You Are Not a Gadget Book Summary - You Are Not a Gadget Book explained in key points
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You Are Not a Gadget summary

Jaron Lanier

A Manifesto

3.8 (22 ratings)
20 mins
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    You Are Not a Gadget
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    Technology can get stuck in its initial design and hamper future innovation.

    In the early 1980s, inventors created technology for electronically expressing musical notes. It was called MIDI. Very quickly this development became incredibly popular, and was used to create the sound interfaces in a wide range of computers and electronic musical instruments.

    But as technology moved on and people tried to update the MIDI system, they ran into a major problem. MIDI’s initial popularity meant it had been included in so many technologies that modifying it would require changing the way all those technologies worked – including the music systems used in computers across the world.

    In other words, MIDI had become locked in – so enduringly so, in fact, that we still use it today!

    This locked-in problem is common: the inflexible initial design of a technology becomes widespread, which limits future developments.

    And the initial design is more often than not imperfect, as it is often the product of chance, the technological limits of the time or whatever solution the inventor found easiest.

    The downsides of locked-in products are greater when the initial design involves a large and complex system.

    This is because the more complex a system is, the more interconnected parts it will have – which will all need altering as technology improves.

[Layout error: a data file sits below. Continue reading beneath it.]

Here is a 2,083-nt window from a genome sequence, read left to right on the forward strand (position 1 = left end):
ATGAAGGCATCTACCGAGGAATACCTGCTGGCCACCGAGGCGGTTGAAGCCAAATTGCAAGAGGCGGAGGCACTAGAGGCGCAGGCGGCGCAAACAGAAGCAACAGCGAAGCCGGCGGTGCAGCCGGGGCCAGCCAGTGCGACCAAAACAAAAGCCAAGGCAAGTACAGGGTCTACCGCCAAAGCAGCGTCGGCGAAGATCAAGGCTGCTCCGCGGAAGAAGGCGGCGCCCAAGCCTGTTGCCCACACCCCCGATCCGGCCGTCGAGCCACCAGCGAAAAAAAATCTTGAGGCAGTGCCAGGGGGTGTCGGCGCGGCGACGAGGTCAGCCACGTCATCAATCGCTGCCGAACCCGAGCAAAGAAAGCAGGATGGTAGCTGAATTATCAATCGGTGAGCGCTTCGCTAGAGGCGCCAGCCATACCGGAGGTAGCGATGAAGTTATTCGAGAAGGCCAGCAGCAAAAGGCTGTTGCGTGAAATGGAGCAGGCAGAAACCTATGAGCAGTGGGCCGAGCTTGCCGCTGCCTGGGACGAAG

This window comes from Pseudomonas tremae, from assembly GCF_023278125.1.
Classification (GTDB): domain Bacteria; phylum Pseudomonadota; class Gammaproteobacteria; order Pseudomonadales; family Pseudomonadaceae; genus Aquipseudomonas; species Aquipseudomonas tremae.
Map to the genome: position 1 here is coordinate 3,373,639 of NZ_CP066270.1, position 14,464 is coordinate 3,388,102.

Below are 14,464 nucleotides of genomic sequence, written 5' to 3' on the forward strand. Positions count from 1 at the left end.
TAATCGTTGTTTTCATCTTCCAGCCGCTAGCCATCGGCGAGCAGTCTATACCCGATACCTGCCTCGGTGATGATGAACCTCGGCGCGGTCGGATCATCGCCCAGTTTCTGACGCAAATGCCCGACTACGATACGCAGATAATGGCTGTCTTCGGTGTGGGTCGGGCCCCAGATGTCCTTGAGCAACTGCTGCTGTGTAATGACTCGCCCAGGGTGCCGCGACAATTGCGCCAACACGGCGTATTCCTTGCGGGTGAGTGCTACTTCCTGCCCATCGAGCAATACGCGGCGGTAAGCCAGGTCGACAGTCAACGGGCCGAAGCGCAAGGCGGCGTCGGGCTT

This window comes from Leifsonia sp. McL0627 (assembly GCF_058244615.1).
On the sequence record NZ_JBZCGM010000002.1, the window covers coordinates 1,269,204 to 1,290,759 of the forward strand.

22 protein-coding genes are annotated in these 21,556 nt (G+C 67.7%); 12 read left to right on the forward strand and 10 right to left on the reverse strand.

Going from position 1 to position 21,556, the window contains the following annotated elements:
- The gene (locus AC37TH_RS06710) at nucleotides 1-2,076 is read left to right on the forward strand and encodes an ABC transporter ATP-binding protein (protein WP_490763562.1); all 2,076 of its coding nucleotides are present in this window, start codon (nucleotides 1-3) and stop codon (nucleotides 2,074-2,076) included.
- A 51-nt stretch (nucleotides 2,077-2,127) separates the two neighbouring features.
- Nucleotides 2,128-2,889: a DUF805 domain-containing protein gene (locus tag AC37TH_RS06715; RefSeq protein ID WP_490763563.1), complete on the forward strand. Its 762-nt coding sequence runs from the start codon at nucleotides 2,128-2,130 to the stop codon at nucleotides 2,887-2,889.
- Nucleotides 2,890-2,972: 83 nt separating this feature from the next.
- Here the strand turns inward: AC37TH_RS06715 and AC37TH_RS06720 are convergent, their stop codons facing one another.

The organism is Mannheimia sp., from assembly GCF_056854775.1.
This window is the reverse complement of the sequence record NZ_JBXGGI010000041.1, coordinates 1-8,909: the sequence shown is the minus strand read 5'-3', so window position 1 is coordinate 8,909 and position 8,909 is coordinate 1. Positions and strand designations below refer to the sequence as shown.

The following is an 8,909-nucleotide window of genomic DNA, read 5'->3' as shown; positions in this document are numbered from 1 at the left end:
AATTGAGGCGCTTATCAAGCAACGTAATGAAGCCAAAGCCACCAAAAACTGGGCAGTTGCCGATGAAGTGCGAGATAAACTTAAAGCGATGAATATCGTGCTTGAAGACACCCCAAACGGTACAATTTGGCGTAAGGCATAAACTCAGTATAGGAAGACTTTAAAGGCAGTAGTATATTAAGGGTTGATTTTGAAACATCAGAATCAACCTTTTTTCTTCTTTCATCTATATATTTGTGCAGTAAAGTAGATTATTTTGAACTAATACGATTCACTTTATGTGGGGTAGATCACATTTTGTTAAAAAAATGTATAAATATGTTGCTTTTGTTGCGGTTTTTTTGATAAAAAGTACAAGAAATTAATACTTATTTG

For example, the London Underground was constructed with the limited technology of the nineteenth and early twentieth centuries. One result of these technological limits is the Underground’s narrow railroad tunnels.

    These narrow tunnels now cause many problems: for example, they are too slim to allow air conditioning units to be placed in trains.

    And because of the sheer size and complexity of the system, its multiple stations, lines and miles of track, it is logistically impossible to widen the tunnels – so Londoners’ daily journeys remain uncomfortable to this day.

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    What is You Are Not a Gadget about?

    You Are Not a Gadget (2010) examines why the internet tends to glorify the hive-mind and devalue the individual. Serving as both a history lesson of the web’s origins and a warning of the future consequences of its current path, this book illuminates the hidden design of the web.

    Who should read You Are Not a Gadget?

    • Anyone interested in learning about how technology shapes the way we view the world
    • Anyone interested in how the internet is devaluing the idea of intellectual property

    About the Author

    Jaron Lanier is a computer scientist, musician and writer. He was an early innovator in the field of virtual reality and has taught at Columbia University and New York University. His other books include Information Is an Alienated Experience and Who Owns The Future?

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